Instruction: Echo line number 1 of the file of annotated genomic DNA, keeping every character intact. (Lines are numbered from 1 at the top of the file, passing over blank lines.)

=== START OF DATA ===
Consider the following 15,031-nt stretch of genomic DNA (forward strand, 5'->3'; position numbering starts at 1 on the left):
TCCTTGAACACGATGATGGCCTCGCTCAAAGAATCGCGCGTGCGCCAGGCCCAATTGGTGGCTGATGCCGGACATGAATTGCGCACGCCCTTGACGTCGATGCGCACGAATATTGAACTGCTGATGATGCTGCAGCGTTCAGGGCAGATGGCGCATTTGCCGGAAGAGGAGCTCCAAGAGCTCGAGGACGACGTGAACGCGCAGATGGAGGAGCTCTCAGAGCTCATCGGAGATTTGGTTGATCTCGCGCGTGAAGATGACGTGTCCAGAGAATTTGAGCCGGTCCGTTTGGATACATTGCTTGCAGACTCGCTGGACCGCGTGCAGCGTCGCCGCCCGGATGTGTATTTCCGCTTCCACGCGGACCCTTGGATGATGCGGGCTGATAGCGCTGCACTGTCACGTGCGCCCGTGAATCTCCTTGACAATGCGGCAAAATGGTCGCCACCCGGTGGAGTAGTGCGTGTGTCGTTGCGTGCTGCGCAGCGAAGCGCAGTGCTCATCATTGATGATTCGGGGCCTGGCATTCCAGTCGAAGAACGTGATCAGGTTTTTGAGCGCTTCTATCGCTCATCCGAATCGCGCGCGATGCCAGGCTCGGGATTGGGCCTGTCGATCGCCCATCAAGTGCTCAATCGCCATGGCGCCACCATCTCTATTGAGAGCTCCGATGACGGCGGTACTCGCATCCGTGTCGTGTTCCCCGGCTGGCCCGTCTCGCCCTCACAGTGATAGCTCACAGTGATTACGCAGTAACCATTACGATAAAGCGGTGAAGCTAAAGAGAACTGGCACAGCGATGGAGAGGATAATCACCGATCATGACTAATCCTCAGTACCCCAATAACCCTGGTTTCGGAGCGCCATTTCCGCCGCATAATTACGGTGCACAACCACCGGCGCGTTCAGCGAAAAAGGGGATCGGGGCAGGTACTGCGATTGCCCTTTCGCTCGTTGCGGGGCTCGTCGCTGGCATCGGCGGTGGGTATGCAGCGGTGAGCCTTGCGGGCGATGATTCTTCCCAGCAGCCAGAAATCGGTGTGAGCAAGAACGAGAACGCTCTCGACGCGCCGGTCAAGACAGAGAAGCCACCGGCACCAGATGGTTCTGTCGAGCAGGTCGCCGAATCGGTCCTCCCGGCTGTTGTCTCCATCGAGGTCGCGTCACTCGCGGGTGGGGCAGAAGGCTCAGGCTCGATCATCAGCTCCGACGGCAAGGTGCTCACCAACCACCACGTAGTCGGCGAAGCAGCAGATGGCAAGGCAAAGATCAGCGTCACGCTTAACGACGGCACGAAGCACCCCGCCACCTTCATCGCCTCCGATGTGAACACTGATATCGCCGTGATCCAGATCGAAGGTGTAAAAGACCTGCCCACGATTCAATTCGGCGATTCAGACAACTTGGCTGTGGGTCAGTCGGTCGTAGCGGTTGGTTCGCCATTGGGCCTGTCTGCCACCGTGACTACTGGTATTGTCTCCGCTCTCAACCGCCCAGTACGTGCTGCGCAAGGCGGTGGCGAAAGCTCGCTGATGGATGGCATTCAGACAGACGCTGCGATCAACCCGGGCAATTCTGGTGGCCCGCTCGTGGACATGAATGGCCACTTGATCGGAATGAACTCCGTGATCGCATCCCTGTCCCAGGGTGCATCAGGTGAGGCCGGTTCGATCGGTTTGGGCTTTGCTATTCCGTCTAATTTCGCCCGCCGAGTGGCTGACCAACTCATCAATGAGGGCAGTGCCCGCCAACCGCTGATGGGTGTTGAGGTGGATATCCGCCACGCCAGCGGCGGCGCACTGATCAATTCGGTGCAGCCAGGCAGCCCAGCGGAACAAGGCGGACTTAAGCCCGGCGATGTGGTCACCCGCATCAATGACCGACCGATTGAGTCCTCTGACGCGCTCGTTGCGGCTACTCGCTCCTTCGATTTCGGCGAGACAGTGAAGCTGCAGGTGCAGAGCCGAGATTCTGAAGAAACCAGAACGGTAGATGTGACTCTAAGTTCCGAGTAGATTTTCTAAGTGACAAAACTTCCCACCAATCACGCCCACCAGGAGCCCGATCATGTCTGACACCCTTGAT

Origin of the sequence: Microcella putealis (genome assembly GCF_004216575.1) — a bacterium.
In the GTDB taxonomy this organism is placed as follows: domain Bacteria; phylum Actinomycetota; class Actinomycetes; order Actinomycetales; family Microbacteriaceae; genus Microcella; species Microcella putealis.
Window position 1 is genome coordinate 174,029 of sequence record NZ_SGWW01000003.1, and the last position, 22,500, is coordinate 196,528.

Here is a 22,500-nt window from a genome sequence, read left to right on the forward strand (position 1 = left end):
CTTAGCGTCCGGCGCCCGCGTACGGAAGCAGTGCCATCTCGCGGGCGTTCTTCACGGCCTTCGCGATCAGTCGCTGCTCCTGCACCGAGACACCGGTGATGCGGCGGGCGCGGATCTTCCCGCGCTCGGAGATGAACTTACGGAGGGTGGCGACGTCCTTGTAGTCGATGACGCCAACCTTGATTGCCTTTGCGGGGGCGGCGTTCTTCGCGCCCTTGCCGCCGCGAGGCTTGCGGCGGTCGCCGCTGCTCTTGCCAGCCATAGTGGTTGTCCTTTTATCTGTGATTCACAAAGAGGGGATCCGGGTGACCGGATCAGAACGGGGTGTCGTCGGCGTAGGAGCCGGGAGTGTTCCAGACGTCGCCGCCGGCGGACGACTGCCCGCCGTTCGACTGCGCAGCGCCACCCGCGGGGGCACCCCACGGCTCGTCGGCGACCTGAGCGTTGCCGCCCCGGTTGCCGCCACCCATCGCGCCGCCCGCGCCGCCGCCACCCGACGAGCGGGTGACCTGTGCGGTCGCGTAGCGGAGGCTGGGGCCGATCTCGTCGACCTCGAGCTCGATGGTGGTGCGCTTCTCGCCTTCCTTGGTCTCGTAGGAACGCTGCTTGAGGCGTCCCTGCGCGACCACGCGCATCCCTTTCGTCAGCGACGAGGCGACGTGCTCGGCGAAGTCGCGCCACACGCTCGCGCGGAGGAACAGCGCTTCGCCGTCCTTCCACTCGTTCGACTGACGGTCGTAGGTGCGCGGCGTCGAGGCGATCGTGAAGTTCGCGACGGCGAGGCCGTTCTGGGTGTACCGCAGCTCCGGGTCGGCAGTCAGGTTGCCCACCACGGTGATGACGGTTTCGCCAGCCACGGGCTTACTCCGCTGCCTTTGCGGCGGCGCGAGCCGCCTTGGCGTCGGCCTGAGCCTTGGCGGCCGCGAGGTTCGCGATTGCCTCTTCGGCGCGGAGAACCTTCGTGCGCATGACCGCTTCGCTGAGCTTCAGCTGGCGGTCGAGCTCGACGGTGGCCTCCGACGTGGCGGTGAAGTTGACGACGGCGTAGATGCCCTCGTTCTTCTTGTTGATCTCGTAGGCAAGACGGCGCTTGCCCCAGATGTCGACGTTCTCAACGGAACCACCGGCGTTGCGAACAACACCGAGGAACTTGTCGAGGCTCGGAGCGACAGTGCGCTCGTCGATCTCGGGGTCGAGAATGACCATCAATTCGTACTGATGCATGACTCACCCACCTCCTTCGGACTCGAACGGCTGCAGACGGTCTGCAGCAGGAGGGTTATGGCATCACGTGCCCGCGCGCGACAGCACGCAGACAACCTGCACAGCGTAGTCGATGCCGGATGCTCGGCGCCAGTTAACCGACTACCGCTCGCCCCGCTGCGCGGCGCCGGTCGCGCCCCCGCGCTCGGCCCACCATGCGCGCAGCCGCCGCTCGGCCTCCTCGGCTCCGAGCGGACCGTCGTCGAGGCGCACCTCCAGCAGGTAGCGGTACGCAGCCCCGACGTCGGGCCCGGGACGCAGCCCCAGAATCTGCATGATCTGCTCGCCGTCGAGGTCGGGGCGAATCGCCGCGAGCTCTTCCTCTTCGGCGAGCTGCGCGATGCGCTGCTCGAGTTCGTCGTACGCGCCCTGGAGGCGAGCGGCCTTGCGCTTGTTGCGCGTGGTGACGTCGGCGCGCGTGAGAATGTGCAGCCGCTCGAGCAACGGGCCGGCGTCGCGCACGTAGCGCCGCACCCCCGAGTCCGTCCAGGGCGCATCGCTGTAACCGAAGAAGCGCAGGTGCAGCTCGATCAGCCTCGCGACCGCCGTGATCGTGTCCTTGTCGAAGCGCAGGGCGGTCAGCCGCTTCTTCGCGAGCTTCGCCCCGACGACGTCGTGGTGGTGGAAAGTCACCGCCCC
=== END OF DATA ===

Consider the following 15,031-nt stretch of genomic DNA (forward strand, 5'->3'; position numbering starts at 1 on the left):